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The Opposite of Love

by Matt Cherry


The following article is from Free Inquiry magazine, Volume 20, Number 2.


Bertolt Brecht’s parable on the rise of Nazism—"The Resistable Rise of Arturo Ui"—concludes with a pungent warning about the threat of new Hitlers gaining power: "The bitch that bred him is in heat again." Fortunately, the far right never gained power in post-war Germany, and the Federal Republic of Germany did more than any other country to confront and learn from its terrible past. In another part of the Third Reich—Hitler’s fatherland of Austria—there was little attempt to face up to the people’s responsibility for the horrors of Nazism. And it is in Austria that the bitch has bred again: in February 2000 the Nazi-friendly Freedom Party was brought into a new right-wing coalition government.

The Orwellian-named Freedom Party rose to power by appealing to the pro-Nazi nostalgia of older voters and by using the job insecurities of younger voters to stoke fears of immigration. The party’s charismatic leader, Jörg Haider, has praised Hitler’s "orderly" employment policies and applauded veterans of the Waffen SS as "decent people of good character." He described Nazi concentration camps as "labor camps." Another Freedom Party leader claimed that immigrants were receiving fertility treatment in order to outbreed native Austrians. In claiming that immigration threatens jobs, the Freedom Party resurrected the ugly term überfremdung, which literally means "over-foreignization." "Überfremdung" was a term favored by Nazi propaganda chief Josef Goebbels. And like Goebbels, the party uses racist stereotypes in its campaign posters.

The Freedom Party is the first ultra-nationalist party to gain power in post-war Western Europe. It received 27% of the vote in the last general election but the conservative People’s Party invited Haider’s party into a coalition in order to secure a parliamentary majority—just as other conservative parties brought the Nazis into power in 1933 Germany. Although Herr Haider will not hold office in the new government—he says he prefers to remain out of office until he is strong enough to become Chancellor—other members of the Freedom Party will control key ministries, including justice and defense.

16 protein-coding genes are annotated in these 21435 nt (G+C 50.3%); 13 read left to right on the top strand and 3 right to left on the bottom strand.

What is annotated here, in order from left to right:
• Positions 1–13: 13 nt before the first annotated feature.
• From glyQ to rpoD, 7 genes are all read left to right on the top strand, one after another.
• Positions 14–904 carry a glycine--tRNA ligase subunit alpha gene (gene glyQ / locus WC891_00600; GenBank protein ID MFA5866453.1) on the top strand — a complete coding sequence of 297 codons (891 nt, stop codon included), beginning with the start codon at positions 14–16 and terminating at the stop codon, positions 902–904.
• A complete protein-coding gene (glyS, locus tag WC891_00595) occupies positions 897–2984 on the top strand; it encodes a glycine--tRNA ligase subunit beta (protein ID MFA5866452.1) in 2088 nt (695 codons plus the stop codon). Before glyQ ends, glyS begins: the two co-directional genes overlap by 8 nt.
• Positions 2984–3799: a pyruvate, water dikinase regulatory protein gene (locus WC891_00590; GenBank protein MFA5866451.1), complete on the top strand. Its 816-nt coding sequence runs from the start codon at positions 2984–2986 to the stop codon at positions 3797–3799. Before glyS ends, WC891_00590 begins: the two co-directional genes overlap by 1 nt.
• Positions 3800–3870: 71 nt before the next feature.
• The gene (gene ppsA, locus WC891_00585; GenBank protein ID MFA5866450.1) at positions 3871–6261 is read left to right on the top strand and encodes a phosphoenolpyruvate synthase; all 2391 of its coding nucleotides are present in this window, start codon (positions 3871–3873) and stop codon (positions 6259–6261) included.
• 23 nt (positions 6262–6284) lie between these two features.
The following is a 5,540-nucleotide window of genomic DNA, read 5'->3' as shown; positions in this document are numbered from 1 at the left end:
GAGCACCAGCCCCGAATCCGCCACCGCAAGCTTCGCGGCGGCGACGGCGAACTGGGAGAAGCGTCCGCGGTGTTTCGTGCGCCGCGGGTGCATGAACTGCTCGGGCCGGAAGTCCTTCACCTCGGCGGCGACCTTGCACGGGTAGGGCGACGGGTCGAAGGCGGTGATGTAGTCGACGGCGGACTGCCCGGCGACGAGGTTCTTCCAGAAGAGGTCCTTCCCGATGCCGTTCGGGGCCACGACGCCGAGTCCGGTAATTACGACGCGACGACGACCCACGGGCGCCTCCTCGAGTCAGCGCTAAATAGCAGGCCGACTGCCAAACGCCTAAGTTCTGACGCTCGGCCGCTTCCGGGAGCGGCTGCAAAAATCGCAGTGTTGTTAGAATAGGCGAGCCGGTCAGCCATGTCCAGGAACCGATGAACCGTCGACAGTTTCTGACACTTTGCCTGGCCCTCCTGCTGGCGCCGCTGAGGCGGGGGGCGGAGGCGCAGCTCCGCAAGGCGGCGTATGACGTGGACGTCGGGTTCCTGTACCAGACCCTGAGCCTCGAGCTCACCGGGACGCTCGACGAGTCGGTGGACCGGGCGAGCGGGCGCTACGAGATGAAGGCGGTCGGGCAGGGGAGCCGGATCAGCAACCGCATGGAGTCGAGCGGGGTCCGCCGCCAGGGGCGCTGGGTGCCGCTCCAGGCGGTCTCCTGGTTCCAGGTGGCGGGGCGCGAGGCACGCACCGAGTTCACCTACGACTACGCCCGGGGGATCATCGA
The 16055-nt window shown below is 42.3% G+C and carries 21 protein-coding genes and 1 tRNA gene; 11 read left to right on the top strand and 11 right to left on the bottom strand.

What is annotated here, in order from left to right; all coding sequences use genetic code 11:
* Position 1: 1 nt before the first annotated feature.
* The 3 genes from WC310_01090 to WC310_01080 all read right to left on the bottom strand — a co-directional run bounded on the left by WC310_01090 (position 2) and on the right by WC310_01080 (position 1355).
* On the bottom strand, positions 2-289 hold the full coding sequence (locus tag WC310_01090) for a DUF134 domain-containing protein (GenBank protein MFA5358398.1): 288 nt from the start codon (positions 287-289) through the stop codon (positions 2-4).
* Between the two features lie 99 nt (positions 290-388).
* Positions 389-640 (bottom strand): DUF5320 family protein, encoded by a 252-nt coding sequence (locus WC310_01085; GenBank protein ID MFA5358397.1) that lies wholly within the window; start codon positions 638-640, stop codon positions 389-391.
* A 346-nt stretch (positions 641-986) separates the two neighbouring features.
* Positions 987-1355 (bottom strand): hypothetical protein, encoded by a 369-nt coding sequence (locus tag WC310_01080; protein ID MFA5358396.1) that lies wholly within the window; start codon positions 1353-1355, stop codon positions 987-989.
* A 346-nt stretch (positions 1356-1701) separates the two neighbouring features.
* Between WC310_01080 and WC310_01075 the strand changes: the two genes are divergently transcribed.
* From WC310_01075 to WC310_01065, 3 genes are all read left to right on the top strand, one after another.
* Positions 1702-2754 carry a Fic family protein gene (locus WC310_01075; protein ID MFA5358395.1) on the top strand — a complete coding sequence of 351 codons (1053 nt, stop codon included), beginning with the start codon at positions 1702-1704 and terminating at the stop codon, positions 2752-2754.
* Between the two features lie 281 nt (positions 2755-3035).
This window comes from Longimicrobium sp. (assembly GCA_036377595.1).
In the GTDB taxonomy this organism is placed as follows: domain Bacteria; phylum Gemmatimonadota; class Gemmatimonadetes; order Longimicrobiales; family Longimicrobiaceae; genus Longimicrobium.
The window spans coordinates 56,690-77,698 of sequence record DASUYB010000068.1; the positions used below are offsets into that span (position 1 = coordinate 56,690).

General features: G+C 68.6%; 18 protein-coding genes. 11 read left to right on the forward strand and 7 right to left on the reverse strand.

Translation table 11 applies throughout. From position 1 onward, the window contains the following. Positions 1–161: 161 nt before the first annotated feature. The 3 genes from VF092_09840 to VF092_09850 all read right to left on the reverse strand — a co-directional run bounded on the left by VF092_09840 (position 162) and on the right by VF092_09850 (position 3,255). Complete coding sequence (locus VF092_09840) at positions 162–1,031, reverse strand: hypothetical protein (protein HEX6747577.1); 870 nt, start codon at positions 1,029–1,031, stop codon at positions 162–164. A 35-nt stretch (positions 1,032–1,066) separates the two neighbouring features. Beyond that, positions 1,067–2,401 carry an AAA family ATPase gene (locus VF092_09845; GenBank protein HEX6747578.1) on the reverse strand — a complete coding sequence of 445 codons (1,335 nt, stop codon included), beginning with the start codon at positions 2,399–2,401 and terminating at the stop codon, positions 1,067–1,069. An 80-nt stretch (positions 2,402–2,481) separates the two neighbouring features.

The new Austrian government was immediately condemned by the outside world. Or at least by governments in those parts of the world that had been bitten once before by a racist Austrian. Israel has withdrawn its ambassador to Austria. The European Union (EU)—of which Austria is a member—is downgrading diplomatic relations with Austria. The fourteen other member nations of the EU said they would avoid bilateral meetings with Austrian ministers. Some EU countries also vowed to adopt economic sanctions against Austria. As Free Inquiry went to press, neither the United States nor the United Nations had yet announced any actions against Austria. It is to be hoped that they will join the European Union in opposing the Austrian government.

The European Union’s moves against the Austrian government—on the basis of nothing more than the odious opinions of one of its constituent parties—have been criticized by some civil libertarians. Nadine Stroessen, president of the American Civil Liberties Union (ACLU), commented that, "to protect democracy and human rights, the Europeans have adopted the very authoritarian methods that they say they are acting to forestall."

The question of how far to tolerate the intolerant is always problematic. Yet while supporters of freedom and human rights may debate where exactly to draw the line in tolerating the new Austrian government, they can and should still take steps to demonstrate opposition. The Freedom Party is free to state its beliefs, principles, and policies; and others—including the citizens and governments of foreign nations—should have the right to condemn and oppose the Freedom Party.

Like the Nazis before them, many members of the Freedom Party are political opportunists pandering to popular prejudice for the sake of power and prestige. Wherever legally possible, that power and prestige should be withheld from them. Treating the Freedom Party like a normal democratic party will not only make racist politics more acceptable in Austria, it will also provide encouragement to the many other ultra-nationalist politicians in Europe and further afield.

Austria should be taught there is a price to pay for electing racists. If South Carolina can lose tourist dollars and business for flying the confederate flag, then surely Austria should be boycotted by tourists and businesses who oppose racism. Governments, people and private institutions should unite in their condemnation and active opposition to the racist Freedom Party.

Like Brecht, the writer Günter Grass explored how his fellow Germans allowed the Nazis to gain power and commit genocide. Why did such a civilized nation tolerate the Nazis? The problem, Grass decided, was not that the majority of Germans supported Hitler’s murderous hatred of the Jews. The problem was that they did not care enough to oppose it. "The opposite of love is not hate, it is indifference," concluded Grass. The people of Austria and the world cannot afford to be indifferent to the Freedom Party.


Matt Cherry is Deputy Editor of Free Inquiry and Executive Director of the Council for Secular Humanism.


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